Some attorneys said they were devising temporary alternatives for clients, such as coaching them how to represent themselves. They also said sympathetic judges and government prosecutors were postponing court dates.
Other members of the judicial community, while clearly unhappy about the institutional clash, said Musharraf had been right to remove Chaudhry. By their account, the chief justice had interfered with lower court appointments and decisions, and issued rulings that had undermined government prosecutions of suspected terrorists.
"The president did well to bring emergency, because the courts were being obstructed," said one judge in Islamabad who spoke on condition of anonymity because he is not authorized to speak to the news media. "The chief justice was creating problems in all the provincial courts."
Several months after Chaudhry was accused of official misconduct and removed from his post, the supreme judicial council exonerated him and he was restored to office. Last week, even confined to house arrest, the judge continued to hound Musharraf, issuing anti-government statements by cellphone and addressing a meeting of lawyers.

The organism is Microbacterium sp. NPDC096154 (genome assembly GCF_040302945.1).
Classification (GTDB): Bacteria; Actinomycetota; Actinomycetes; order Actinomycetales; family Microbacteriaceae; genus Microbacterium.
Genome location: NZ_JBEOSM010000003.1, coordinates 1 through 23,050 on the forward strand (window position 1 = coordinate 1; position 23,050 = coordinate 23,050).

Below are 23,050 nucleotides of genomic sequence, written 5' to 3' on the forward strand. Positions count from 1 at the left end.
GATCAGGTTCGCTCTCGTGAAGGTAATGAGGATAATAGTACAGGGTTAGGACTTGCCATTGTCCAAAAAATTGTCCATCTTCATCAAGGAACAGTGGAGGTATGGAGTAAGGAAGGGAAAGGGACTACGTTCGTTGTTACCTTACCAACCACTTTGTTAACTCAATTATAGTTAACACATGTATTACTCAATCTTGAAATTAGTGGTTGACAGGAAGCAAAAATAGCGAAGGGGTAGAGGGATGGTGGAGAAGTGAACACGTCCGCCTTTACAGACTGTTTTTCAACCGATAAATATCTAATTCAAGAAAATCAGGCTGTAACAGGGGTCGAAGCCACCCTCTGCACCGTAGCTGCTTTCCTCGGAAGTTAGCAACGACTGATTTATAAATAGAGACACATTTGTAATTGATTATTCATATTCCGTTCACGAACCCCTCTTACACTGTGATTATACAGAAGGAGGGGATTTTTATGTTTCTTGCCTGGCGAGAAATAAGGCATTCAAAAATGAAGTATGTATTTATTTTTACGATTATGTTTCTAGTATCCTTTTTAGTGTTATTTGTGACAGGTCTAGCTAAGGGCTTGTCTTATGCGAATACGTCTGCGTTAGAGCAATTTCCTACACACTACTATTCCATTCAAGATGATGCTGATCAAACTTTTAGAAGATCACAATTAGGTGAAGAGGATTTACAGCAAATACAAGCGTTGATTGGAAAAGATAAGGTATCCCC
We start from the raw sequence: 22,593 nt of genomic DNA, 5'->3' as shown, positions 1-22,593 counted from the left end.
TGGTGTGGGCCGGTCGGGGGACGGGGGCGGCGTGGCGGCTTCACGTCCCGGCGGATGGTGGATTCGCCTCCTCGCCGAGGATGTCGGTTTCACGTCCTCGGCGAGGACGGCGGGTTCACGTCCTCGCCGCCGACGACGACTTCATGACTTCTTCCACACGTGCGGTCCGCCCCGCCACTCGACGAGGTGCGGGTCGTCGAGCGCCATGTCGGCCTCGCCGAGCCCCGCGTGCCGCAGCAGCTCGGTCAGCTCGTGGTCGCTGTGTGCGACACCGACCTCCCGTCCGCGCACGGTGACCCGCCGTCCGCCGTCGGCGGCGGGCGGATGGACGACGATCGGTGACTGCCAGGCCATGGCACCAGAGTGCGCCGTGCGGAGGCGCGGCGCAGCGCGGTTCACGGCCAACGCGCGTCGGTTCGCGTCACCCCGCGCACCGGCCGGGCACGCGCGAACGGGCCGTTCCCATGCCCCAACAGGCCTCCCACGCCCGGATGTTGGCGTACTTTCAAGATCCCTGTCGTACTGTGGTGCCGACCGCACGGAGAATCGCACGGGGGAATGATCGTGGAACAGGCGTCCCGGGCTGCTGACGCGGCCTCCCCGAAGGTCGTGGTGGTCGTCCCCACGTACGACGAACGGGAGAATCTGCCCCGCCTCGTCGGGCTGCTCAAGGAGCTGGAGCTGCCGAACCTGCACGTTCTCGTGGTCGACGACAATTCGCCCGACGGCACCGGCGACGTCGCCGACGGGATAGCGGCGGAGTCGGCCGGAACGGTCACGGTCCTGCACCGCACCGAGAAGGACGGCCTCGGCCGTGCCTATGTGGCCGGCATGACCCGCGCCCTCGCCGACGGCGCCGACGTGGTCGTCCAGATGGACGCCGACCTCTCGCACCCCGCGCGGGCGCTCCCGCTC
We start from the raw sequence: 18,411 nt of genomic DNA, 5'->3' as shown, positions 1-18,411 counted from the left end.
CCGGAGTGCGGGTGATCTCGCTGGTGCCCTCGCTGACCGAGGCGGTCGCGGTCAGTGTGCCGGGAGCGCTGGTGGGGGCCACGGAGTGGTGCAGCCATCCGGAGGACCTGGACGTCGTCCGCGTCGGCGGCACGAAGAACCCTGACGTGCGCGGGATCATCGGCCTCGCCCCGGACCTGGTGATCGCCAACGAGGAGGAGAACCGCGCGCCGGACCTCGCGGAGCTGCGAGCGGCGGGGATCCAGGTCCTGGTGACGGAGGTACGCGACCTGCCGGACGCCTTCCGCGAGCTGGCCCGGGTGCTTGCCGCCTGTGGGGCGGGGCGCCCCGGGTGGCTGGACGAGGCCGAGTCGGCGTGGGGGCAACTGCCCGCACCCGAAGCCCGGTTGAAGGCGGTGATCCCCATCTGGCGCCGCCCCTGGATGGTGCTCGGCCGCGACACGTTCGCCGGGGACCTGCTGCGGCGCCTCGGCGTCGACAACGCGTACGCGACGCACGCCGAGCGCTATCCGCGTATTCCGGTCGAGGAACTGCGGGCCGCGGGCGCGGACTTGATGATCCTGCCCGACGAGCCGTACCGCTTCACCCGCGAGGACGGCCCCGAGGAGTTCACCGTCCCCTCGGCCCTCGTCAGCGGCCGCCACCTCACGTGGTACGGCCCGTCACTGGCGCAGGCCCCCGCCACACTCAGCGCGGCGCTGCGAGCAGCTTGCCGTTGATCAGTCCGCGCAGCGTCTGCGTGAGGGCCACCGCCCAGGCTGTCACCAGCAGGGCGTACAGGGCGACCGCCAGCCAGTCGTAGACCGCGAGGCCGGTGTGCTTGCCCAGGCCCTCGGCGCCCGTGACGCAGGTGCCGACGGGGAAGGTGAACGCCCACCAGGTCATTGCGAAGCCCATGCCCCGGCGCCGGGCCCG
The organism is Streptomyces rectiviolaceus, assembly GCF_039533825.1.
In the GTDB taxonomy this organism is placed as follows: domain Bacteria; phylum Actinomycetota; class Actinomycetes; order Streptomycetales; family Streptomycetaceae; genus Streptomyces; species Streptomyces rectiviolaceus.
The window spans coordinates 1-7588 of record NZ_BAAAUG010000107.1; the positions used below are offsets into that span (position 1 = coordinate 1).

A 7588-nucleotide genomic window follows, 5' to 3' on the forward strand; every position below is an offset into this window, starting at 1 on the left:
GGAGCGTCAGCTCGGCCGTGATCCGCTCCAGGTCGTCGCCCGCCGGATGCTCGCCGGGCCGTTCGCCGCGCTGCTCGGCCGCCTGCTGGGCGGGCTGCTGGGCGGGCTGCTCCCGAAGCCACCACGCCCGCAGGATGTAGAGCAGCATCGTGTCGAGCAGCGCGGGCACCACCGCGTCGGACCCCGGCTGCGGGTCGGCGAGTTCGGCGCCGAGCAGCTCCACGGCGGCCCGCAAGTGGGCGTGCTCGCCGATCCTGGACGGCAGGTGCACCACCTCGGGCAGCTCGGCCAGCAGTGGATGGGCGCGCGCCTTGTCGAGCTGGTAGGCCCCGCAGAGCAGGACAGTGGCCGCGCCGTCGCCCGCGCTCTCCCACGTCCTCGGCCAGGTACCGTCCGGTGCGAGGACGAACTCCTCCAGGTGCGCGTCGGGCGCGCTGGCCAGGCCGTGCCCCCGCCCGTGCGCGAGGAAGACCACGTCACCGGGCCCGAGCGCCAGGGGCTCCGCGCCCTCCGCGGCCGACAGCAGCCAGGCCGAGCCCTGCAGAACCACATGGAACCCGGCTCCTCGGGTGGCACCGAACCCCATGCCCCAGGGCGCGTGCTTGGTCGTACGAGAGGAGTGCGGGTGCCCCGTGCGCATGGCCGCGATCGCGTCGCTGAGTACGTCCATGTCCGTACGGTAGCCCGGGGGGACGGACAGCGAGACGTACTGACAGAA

At the news conference Tuesday, Musharraf complained that the high court had "paralyzed" the government and that Chaudhry had committed a long list of offenses, including appointing favorites, harassing government officials and charging personal bills to the government. He stated categorically that all judges who had refused to sign the new loyalty oath would never be allowed to return to the bench.
"The other side of the story is going unheard," the president said with a tone of exasperation. "I would like to ask, anywhere in the world, what should be done to such a person?" Since Chaudhry acted "above the law," he said, "I did exactly what was legally and constitutionally allowed. I did not violate the constitution. . . . I tried to correct the situation."
Last week, as the temporary boycott of lower courts ended and typewriters began to clack again in the outdoor cubicles surrounding them, bar association members in Islamabad, Rawalpindi and other cities continued to stage orderly half-hour marches and one-hour symbolic "hunger strikes" between routine hearings. There was a hum of returning routine, but it was superficial.
"No one recognizes Musharraf's legitimacy. He has the guns in his hand, but we have the convictions," said Sadia Abbasy, a lawyer and opposition senator, who sat with a garland of flowers around her neck in a quiet protest outside the Islamabad district court on Tuesday. "The judges who refused to take the oath have given us a ray of hope. Now it is up to us to follow their example."